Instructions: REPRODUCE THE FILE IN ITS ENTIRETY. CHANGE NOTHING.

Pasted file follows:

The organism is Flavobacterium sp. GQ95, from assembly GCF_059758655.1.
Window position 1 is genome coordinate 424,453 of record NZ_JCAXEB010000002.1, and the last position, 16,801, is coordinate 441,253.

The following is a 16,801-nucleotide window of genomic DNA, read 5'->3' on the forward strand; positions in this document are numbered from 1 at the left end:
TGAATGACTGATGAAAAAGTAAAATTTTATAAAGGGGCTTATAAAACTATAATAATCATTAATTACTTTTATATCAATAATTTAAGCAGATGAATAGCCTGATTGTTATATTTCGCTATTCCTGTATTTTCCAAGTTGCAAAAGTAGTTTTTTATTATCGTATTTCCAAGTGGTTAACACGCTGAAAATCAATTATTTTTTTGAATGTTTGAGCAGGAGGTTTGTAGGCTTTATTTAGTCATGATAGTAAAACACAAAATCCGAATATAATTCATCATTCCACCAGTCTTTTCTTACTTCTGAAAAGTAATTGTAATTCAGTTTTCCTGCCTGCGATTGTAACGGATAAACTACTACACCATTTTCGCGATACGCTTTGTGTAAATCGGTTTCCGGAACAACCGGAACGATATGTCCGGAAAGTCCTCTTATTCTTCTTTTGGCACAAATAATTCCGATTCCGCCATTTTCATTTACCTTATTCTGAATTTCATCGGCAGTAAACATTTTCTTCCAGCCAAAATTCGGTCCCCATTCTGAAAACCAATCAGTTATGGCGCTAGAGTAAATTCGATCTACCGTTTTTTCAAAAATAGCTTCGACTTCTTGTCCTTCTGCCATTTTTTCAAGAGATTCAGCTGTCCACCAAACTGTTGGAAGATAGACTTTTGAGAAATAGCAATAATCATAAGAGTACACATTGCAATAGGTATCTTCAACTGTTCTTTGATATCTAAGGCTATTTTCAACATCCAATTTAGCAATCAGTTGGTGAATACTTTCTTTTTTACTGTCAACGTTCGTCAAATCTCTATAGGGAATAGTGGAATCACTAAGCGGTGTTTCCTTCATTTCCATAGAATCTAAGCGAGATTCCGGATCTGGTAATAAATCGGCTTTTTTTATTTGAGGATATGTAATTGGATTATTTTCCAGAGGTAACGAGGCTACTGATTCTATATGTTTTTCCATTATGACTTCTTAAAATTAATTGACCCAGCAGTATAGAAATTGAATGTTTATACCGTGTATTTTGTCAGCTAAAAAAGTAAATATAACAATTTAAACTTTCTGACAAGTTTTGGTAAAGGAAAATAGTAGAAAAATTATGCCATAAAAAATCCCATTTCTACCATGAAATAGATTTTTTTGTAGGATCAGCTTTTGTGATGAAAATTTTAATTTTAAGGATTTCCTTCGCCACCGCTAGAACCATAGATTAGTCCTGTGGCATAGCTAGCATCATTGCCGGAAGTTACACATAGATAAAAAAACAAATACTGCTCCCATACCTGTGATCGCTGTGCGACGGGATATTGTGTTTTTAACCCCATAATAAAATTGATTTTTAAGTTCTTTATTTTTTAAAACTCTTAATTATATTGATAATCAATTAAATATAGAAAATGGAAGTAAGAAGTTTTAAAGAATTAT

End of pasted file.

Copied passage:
The organism is Flavobacterium sp. GQ95, from assembly GCF_059758655.1.
Window position 1 is genome coordinate 424,453 of record NZ_JCAXEB010000002.1, and the last position, 16,801, is coordinate 441,253.

The following is a 16,801-nucleotide window of genomic DNA, read 5'->3' on the forward strand; positions in this document are numbered from 1 at the left end:
TGAATGACTGATGAAAAAGTAAAATTTTATAAAGGGGCTTATAAAACTATAATAATCATTAATTACTTTTATATCAATAATTTAAGCAGATGAATAGCCTGATTGTTATATTTCGCTATTCCTGTATTTTCCAAGTTGCAAAAGTAGTTTTTTATTATCGTATTTCCAAGTGGTTAACACGCTGAAAATCAATTATTTTTTTGAATGTTTGAGCAGGAGGTTTGTAGGCTTTATTTAGTCATGATAGTAAAACACAAAATCCGAATATAATTCATCATTCCACCAGTCTTTTCTTACTTCTGAAAAGTAATTGTAATTCAGTTTTCCTGCCTGCGATTGTAACGGATAAACTACTACACCATTTTCGCGATACGCTTTGTGTAAATCGGTTTCCGGAACAACCGGAACGATATGTCCGGAAAGTCCTCTTATTCTTCTTTTGGCACAAATAATTCCGATTCCGCCATTTTCATTTACCTTATTCTGAATTTCATCGGCAGTAAACATTTTCTTCCAGCCAAAATTCGGTCCCCATTCTGAAAACCAATCAGTTATGGCGCTAGAGTAAATTCGATCTACCGTTTTTTCAAAAATAGCTTCGACTTCTTGTCCTTCTGCCATTTTTTCAAGAGATTCAGCTGTCCACCAAACTGTTGGAAGATAGACTTTTGAGAAATAGCAATAATCATAAGAGTACACATTGCAATAGGTATCTTCAACTGTTCTTTGATATCTAAGGCTATTTTCAACATCCAATTTAGCAATCAGTTGGTGAATACTTTCTTTTTTACTGTCAACGTTCGTCAAATCTCTATAGGGAATAGTGGAATCACTAAGCGGTGTTTCCTTCATTTCCATAGAATCTAAGCGAGATTCCGGATCTGGTAATAAATCGGCTTTTTTTATTTGAGGATATGTAATTGGATTATTTTCCAGAGGTAACGAGGCTACTGATTCTATATGTTTTTCCATTATGACTTCTTAAAATTAATTGACCCAGCAGTATAGAAATTGAATGTTTATACCGTGTATTTTGTCAGCTAAAAAAGTAAATATAACAATTTAAACTTTCTGACAAGTTTTGGTAAAGGAAAATAGTAGAAAAATTATGCCATAAAAAATCCCATTTCTACCATGAAATAGATTTTTTTGTAGGATCAGCTTTTGTGATGAAAATTTTAATTTTAAGGATTTCCTTCGCCACCGCTAGAACCATAGATTAGTCCTGTGGCATAGCTAGCATCATTGCCGGAAGTTACACATAGATAAAAAAACAAATACTGCTCCCATACCTGTGATCGCTGTGCGACGGGATATTGTGTTTTTAACCCCATAATAAAATTGATTTTTAAGTTCTTTATTTTTTAAAACTCTTAATTATATTGATAATCAATTAAATATAGAAAATGGAAGTAAGAAGTTTTAAAGAATTAT